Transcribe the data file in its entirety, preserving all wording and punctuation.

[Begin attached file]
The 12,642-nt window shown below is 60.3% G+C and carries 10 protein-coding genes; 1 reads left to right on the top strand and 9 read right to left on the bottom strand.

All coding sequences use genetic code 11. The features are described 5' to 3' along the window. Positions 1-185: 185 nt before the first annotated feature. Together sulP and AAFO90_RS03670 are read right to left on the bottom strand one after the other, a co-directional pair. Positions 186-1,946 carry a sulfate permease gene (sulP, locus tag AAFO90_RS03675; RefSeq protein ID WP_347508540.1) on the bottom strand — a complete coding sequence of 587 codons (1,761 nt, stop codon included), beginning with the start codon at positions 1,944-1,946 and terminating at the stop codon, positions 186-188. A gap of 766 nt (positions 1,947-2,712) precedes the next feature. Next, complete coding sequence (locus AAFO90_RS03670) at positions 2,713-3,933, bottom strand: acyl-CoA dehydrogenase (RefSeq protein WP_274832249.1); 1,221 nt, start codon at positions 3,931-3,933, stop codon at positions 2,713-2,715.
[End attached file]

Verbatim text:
The 12,642-nt window shown below is 60.3% G+C and carries 10 protein-coding genes; 1 reads left to right on the top strand and 9 read right to left on the bottom strand.

All coding sequences use genetic code 11. The features are described 5' to 3' along the window. Positions 1-185: 185 nt before the first annotated feature. Together sulP and AAFO90_RS03670 are read right to left on the bottom strand one after the other, a co-directional pair. Positions 186-1,946 carry a sulfate permease gene (sulP, locus tag AAFO90_RS03675; RefSeq protein ID WP_347508540.1) on the bottom strand — a complete coding sequence of 587 codons (1,761 nt, stop codon included), beginning with the start codon at positions 1,944-1,946 and terminating at the stop codon, positions 186-188. A gap of 766 nt (positions 1,947-2,712) precedes the next feature. Next, complete coding sequence (locus AAFO90_RS03670) at positions 2,713-3,933, bottom strand: acyl-CoA dehydrogenase (RefSeq protein WP_274832249.1); 1,221 nt, start codon at positions 3,931-3,933, stop codon at positions 2,713-2,715.